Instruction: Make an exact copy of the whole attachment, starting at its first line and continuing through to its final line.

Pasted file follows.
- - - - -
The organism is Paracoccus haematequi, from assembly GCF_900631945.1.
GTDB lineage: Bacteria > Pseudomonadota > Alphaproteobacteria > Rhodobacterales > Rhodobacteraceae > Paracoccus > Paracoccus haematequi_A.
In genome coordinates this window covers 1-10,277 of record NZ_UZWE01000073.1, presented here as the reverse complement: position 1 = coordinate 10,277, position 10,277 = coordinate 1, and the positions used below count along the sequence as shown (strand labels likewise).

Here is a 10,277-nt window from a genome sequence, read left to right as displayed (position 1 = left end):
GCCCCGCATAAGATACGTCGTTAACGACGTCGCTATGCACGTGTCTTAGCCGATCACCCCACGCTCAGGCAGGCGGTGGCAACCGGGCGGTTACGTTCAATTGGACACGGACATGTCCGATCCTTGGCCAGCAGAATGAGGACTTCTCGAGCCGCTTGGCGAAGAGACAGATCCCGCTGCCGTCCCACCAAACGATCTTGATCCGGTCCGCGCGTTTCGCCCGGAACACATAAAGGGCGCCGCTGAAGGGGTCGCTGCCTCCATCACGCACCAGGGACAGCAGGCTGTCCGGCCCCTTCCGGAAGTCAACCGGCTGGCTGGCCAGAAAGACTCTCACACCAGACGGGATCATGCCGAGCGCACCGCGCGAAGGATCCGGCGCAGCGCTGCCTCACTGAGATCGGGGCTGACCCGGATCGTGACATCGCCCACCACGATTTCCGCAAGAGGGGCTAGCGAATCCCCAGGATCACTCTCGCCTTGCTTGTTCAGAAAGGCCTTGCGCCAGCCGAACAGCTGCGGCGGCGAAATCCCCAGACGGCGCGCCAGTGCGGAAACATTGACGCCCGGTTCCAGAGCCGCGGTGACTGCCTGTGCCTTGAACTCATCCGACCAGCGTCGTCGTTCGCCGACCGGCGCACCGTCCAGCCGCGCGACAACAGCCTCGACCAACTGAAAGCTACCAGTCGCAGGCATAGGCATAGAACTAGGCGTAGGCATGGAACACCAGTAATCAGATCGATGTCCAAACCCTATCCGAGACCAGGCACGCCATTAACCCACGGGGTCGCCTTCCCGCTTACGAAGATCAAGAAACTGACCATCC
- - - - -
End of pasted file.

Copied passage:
The organism is Paracoccus haematequi, from assembly GCF_900631945.1.
GTDB lineage: Bacteria > Pseudomonadota > Alphaproteobacteria > Rhodobacterales > Rhodobacteraceae > Paracoccus > Paracoccus haematequi_A.
In genome coordinates this window covers 1-10,277 of record NZ_UZWE01000073.1, presented here as the reverse complement: position 1 = coordinate 10,277, position 10,277 = coordinate 1, and the positions used below count along the sequence as shown (strand labels likewise).

Here is a 10,277-nt window from a genome sequence, read left to right as displayed (position 1 = left end):
GCCCCGCATAAGATACGTCGTTAACGACGTCGCTATGCACGTGTCTTAGCCGATCACCCCACGCTCAGGCAGGCGGTGGCAACCGGGCGGTTACGTTCAATTGGACACGGACATGTCCGATCCTTGGCCAGCAGAATGAGGACTTCTCGAGCCGCTTGGCGAAGAGACAGATCCCGCTGCCGTCCCACCAAACGATCTTGATCCGGTCCGCGCGTTTCGCCCGGAACACATAAAGGGCGCCGCTGAAGGGGTCGCTGCCTCCATCACGCACCAGGGACAGCAGGCTGTCCGGCCCCTTCCGGAAGTCAACCGGCTGGCTGGCCAGAAAGACTCTCACACCAGACGGGATCATGCCGAGCGCACCGCGCGAAGGATCCGGCGCAGCGCTGCCTCACTGAGATCGGGGCTGACCCGGATCGTGACATCGCCCACCACGATTTCCGCAAGAGGGGCTAGCGAATCCCCAGGATCACTCTCGCCTTGCTTGTTCAGAAAGGCCTTGCGCCAGCCGAACAGCTGCGGCGGCGAAATCCCCAGACGGCGCGCCAGTGCGGAAACATTGACGCCCGGTTCCAGAGCCGCGGTGACTGCCTGTGCCTTGAACTCATCCGACCAGCGTCGTCGTTCGCCGACCGGCGCACCGTCCAGCCGCGCGACAACAGCCTCGACCAACTGAAAGCTACCAGTCGCAGGCATAGGCATAGAACTAGGCGTAGGCATGGAACACCAGTAATCAGATCGATGTCCAAACCCTATCCGAGACCAGGCACGCCATTAACCCACGGGGTCGCCTTCCCGCTTACGAAGATCAAGAAACTGACCATCC